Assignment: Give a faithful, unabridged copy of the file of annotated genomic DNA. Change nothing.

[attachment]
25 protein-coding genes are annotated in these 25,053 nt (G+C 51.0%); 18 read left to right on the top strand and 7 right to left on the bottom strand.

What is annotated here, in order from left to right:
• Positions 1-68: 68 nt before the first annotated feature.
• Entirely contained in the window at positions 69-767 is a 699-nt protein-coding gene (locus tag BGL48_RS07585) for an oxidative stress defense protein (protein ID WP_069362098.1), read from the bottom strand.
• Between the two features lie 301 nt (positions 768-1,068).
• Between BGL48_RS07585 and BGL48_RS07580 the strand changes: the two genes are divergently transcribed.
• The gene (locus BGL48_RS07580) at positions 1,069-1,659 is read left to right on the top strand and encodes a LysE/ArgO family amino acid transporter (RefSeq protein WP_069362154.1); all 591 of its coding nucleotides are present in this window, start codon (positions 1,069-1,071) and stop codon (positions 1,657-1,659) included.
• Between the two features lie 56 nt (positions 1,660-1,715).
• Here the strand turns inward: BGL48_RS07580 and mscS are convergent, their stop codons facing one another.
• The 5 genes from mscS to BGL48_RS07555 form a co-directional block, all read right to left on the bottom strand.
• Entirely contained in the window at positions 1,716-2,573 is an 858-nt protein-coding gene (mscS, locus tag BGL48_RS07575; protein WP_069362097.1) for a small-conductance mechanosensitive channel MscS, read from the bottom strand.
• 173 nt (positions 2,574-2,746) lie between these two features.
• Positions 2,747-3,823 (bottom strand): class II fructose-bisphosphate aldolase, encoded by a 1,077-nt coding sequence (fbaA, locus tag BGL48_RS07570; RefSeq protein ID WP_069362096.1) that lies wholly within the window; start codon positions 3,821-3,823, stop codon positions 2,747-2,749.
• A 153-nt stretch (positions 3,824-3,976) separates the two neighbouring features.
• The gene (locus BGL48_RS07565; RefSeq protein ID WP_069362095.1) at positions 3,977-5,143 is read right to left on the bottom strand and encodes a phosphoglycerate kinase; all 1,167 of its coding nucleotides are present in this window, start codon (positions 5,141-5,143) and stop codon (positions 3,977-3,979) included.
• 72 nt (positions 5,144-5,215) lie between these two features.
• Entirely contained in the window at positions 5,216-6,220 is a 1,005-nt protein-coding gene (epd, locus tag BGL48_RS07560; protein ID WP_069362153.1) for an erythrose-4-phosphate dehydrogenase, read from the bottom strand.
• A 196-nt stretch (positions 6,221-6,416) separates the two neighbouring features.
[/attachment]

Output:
25 protein-coding genes are annotated in these 25,053 nt (G+C 51.0%); 18 read left to right on the top strand and 7 right to left on the bottom strand.

What is annotated here, in order from left to right:
• Positions 1-68: 68 nt before the first annotated feature.
• Entirely contained in the window at positions 69-767 is a 699-nt protein-coding gene (locus tag BGL48_RS07585) for an oxidative stress defense protein (protein ID WP_069362098.1), read from the bottom strand.
• Between the two features lie 301 nt (positions 768-1,068).
• Between BGL48_RS07585 and BGL48_RS07580 the strand changes: the two genes are divergently transcribed.
• The gene (locus BGL48_RS07580) at positions 1,069-1,659 is read left to right on the top strand and encodes a LysE/ArgO family amino acid transporter (RefSeq protein WP_069362154.1); all 591 of its coding nucleotides are present in this window, start codon (positions 1,069-1,071) and stop codon (positions 1,657-1,659) included.
• Between the two features lie 56 nt (positions 1,660-1,715).
• Here the strand turns inward: BGL48_RS07580 and mscS are convergent, their stop codons facing one another.
• The 5 genes from mscS to BGL48_RS07555 form a co-directional block, all read right to left on the bottom strand.
• Entirely contained in the window at positions 1,716-2,573 is an 858-nt protein-coding gene (mscS, locus tag BGL48_RS07575; protein WP_069362097.1) for a small-conductance mechanosensitive channel MscS, read from the bottom strand.
• 173 nt (positions 2,574-2,746) lie between these two features.
• Positions 2,747-3,823 (bottom strand): class II fructose-bisphosphate aldolase, encoded by a 1,077-nt coding sequence (fbaA, locus tag BGL48_RS07570; RefSeq protein ID WP_069362096.1) that lies wholly within the window; start codon positions 3,821-3,823, stop codon positions 2,747-2,749.
• A 153-nt stretch (positions 3,824-3,976) separates the two neighbouring features.
• The gene (locus BGL48_RS07565; RefSeq protein ID WP_069362095.1) at positions 3,977-5,143 is read right to left on the bottom strand and encodes a phosphoglycerate kinase; all 1,167 of its coding nucleotides are present in this window, start codon (positions 5,141-5,143) and stop codon (positions 3,977-3,979) included.
• 72 nt (positions 5,144-5,215) lie between these two features.
• Entirely contained in the window at positions 5,216-6,220 is a 1,005-nt protein-coding gene (epd, locus tag BGL48_RS07560; protein ID WP_069362153.1) for an erythrose-4-phosphate dehydrogenase, read from the bottom strand.
• A 196-nt stretch (positions 6,221-6,416) separates the two neighbouring features.